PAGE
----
Psychiatric hospital staff

Psychiatric hospital staff forces patient to wear diaper on his head, among other humiliating abuses: Prosecutor

A psychiatric hospital in Middletown, Connecticut, faces mounting allegations of mistreatment following an investigation by state Department of Public Health.

In response to a complaint about the treatment of a 62-year-old inmate at the Whiting Forensic Division facility, Connecticut’s only maximum security psychiatric hospital, nine former staff members have been arrested and a total of 31 employees were suspended for their alleged role in the abuse. Other patients have also been named as possible victims of mistreatment and humiliation by the staff.

The Middletown Press reported earlier this month that the latest round of criminal charges netted the arrest of six former staff members now facing felony charges.

Republican State Sen. Heather Somers has pushed for a thorough investigation after she says she received multiple complaints from constituents.

Calling such patient abuse “incomprehensible” and comparing it to “something out of a Stephen King novel,” she said it is her job to make sure anyone involved is exposed and brought to justice.

“If you are put in the state’s care, you should be cared for,” Somers said. “You shouldn’t be tormented.”

In addition to physical and emotional abuse, she said she has received calls from concerned family members and former hospital employees alleging staff members have forged documents and improperly ignored the instruction of doctors.

The alleged mistreatment of the 62-year-old patient whose case sparked the investigation includes hospital staff throwing food and water on him and putting filthy items including a used mop and a diaper on his head. Some of the abusive acts were reportedly captured by the facility’s surveillance system.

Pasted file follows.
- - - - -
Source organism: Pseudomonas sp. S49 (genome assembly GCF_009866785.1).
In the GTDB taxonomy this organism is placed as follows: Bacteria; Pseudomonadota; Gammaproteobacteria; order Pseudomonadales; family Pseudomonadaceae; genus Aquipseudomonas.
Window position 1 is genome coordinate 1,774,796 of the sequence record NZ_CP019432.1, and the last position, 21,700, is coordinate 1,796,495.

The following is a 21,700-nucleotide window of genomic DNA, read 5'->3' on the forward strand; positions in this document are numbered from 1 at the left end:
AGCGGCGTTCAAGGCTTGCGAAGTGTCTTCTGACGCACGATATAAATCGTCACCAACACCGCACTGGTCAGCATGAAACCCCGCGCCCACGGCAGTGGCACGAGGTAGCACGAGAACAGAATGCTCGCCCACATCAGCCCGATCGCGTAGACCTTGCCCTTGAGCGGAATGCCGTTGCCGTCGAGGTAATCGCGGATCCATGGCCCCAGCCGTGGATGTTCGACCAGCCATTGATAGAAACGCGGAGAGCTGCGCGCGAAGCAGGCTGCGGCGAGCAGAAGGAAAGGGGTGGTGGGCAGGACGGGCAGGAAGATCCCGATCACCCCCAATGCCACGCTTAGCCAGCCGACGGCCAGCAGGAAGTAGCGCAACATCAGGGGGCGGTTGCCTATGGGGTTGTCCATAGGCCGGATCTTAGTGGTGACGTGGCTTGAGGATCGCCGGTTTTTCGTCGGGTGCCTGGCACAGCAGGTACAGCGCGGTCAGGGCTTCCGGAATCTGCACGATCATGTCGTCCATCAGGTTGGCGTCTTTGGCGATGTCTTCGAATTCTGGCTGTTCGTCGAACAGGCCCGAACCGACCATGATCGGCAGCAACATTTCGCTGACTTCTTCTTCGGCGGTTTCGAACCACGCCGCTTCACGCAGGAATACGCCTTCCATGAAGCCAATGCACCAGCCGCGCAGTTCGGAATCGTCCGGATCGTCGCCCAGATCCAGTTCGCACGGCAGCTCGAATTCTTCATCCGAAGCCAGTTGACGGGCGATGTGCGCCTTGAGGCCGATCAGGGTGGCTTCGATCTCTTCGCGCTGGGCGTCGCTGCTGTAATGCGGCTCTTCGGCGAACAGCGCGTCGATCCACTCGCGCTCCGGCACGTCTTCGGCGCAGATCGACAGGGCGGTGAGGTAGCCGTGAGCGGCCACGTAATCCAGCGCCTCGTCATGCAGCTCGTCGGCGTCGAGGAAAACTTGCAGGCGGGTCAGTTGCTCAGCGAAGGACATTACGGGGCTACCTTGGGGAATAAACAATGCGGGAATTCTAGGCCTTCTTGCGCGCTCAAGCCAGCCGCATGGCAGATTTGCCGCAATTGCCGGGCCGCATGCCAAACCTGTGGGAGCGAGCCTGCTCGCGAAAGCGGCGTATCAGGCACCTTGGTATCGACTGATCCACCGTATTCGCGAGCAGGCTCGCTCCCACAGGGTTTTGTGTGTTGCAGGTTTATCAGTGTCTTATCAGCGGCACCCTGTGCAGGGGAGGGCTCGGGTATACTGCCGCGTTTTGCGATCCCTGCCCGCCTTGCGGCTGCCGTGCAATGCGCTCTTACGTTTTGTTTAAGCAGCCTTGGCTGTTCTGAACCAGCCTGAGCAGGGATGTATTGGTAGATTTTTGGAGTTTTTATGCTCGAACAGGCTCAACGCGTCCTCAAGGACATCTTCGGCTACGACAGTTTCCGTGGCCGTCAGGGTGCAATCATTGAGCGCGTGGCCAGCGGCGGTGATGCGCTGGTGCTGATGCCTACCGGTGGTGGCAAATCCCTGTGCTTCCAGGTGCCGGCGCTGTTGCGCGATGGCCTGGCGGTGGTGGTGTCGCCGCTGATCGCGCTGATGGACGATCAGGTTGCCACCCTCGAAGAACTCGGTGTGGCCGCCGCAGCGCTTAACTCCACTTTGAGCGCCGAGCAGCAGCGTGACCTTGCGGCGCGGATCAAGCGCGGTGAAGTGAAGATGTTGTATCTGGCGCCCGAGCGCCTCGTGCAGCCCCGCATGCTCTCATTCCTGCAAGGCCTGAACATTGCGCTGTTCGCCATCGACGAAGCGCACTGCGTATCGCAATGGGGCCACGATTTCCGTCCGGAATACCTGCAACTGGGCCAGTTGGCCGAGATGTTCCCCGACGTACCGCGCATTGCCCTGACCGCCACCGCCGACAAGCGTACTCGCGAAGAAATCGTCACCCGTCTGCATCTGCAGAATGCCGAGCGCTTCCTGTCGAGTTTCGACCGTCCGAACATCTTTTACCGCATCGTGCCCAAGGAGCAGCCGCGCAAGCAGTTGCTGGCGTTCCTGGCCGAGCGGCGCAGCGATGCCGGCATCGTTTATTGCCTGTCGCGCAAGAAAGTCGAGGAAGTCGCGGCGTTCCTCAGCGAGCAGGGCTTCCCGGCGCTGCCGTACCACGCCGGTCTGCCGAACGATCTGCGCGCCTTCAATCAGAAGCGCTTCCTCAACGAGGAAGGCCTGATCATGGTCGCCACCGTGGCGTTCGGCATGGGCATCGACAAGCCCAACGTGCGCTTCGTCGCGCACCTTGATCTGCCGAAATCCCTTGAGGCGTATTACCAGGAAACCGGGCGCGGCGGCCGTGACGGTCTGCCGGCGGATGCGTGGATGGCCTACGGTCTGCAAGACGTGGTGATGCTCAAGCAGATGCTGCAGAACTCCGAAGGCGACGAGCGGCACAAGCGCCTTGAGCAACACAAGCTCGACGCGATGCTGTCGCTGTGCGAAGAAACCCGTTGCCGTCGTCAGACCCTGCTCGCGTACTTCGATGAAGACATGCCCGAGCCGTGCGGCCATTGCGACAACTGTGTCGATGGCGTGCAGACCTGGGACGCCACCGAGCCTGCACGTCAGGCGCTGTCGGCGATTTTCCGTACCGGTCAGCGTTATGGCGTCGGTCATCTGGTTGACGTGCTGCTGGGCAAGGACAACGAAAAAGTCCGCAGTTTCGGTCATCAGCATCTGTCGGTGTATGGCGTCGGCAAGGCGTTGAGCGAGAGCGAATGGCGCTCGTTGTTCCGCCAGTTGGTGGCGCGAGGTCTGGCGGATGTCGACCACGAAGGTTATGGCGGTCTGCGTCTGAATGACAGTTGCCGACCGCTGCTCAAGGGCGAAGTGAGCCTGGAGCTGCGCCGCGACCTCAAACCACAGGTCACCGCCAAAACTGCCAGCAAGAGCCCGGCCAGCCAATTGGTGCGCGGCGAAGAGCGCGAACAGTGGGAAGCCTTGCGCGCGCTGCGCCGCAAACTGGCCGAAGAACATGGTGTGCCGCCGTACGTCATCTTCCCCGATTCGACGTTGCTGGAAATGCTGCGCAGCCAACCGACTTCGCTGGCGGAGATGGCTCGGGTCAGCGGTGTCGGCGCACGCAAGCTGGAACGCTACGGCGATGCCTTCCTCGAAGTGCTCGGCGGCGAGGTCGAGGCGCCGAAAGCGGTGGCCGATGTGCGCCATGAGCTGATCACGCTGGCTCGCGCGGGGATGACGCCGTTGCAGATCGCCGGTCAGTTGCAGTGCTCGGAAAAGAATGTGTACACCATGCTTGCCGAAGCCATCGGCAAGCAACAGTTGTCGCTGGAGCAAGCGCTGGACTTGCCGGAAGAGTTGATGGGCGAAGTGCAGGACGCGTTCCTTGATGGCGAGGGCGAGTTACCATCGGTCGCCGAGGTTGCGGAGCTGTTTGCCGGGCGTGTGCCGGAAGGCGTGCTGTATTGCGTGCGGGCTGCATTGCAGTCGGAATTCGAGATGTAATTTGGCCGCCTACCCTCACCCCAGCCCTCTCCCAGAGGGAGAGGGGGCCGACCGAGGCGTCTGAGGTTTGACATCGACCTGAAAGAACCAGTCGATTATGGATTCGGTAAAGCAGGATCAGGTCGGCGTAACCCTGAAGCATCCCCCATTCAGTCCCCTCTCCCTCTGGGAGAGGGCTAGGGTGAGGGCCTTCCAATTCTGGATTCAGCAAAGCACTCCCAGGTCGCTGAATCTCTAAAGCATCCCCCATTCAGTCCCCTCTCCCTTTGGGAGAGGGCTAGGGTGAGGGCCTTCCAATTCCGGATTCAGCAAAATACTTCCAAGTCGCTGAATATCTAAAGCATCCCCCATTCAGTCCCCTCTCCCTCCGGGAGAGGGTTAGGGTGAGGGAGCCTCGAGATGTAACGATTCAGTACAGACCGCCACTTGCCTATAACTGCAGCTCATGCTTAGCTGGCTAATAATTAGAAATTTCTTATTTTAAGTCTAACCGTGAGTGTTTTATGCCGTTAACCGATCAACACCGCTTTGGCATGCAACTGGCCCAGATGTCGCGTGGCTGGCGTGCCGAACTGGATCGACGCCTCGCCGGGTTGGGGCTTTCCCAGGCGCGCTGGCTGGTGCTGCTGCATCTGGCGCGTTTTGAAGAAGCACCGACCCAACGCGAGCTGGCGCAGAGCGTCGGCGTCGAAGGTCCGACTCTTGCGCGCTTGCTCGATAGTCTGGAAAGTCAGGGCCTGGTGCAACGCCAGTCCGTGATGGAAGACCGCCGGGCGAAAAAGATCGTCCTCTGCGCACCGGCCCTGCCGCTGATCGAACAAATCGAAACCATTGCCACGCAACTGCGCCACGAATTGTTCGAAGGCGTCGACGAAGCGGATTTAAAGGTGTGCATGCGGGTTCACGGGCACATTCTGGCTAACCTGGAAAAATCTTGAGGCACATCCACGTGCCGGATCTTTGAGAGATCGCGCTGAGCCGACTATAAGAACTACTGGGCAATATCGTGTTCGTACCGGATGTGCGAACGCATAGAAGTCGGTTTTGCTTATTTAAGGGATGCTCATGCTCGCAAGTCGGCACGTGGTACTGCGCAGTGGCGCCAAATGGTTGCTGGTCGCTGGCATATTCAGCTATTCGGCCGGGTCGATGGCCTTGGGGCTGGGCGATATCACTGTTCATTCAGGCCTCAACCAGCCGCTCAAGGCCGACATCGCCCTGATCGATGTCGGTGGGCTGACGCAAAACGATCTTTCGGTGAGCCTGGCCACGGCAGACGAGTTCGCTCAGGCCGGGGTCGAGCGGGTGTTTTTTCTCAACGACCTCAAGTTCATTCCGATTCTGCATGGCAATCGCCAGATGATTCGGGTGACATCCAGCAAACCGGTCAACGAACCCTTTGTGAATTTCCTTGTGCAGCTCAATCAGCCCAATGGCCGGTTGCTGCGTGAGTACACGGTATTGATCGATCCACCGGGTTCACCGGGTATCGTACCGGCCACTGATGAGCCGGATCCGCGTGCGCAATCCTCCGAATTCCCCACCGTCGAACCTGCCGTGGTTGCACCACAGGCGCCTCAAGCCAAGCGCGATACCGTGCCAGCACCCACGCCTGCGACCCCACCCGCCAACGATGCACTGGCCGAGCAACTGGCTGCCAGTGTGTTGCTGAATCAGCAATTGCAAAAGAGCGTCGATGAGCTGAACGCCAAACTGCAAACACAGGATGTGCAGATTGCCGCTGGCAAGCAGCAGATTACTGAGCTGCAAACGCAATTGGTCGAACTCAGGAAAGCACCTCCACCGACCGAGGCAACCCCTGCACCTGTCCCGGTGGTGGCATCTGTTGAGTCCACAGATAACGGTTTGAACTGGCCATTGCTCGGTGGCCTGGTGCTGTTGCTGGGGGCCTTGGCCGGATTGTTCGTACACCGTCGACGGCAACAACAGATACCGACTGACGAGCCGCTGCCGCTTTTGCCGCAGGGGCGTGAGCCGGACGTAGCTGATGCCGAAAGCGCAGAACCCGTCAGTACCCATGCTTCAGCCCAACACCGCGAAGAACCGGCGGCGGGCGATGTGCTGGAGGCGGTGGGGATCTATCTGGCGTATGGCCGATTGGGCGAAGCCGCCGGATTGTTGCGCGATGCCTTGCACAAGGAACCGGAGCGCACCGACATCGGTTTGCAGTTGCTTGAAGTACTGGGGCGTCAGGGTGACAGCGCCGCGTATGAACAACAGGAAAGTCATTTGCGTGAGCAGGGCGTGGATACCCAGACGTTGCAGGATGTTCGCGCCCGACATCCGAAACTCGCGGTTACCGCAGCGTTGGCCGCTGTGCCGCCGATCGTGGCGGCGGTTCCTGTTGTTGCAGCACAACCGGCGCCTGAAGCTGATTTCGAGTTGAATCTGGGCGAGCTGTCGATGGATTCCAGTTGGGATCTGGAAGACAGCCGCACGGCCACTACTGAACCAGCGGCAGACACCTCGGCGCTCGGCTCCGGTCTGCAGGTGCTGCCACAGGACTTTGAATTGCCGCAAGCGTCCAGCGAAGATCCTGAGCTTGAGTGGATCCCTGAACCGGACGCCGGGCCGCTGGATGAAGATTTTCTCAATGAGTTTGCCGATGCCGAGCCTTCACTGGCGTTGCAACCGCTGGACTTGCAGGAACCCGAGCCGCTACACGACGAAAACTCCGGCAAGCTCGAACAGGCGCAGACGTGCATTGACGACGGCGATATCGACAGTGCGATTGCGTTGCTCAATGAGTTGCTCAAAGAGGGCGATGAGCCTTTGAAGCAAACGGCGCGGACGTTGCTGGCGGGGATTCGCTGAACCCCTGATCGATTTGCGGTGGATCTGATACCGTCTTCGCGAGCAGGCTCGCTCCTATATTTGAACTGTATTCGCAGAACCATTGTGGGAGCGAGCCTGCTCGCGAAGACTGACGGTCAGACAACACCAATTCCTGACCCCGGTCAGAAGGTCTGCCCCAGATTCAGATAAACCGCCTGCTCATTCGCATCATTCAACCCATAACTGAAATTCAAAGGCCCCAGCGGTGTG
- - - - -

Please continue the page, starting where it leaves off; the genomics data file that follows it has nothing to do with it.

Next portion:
Karen Kangas, who was assigned by a court to serve as one of his conservators, said the patient suffers from multiple mental health issues and has been “traumatized” by the abuse.

“That’s not how we should be treated when we have cancer,” she said, “and it should not be how we’re treated when we have mental illnesses. I just couldn’t imagine that this all went on.”

According to an ABC News report, the unnamed patient’s abuse occurred this year and was investigated following a request by federal regulators a the Centers for Medicare & Medicaid Services.

The facility, which has nearly 250 beds in total, houses both individuals found not guilty of violent crimes by reason of insanity and those who were placed in the facility’s custody as the result of a civil trial.

While the 31 suspended employees have been roundly rebuked by state and federal agencies, including the union representing the hospital’s staff, the attorney for one man facing criminal charges believes his client and others will prevail in court.

“We have information from a variety of sources that this patient was an extremely difficult patient and some of the actions they took were justified,” said Brian Woolf, who is representing forensic head nurse Mark Cusson.

According to state police spokesperson Eric Haglund, the patient was moved to another facility after the allegations surfaced.

This case was not the first black mark against Whiting Forensic Division, and the local Service Employees International Union is hoping the investigation will result in new management for the facility, as well as a better-trained staff.

Among other complaints, staff members have faced allegations that they use restraints on patients too often and too forcefully. The 2002 death of one patient was linked to the improper use of restraints. That case resulted in a wrongful death case filed by the patient’s family and a $2.3 million settlement by the state.

[Feature Photo: Connecticut State Police]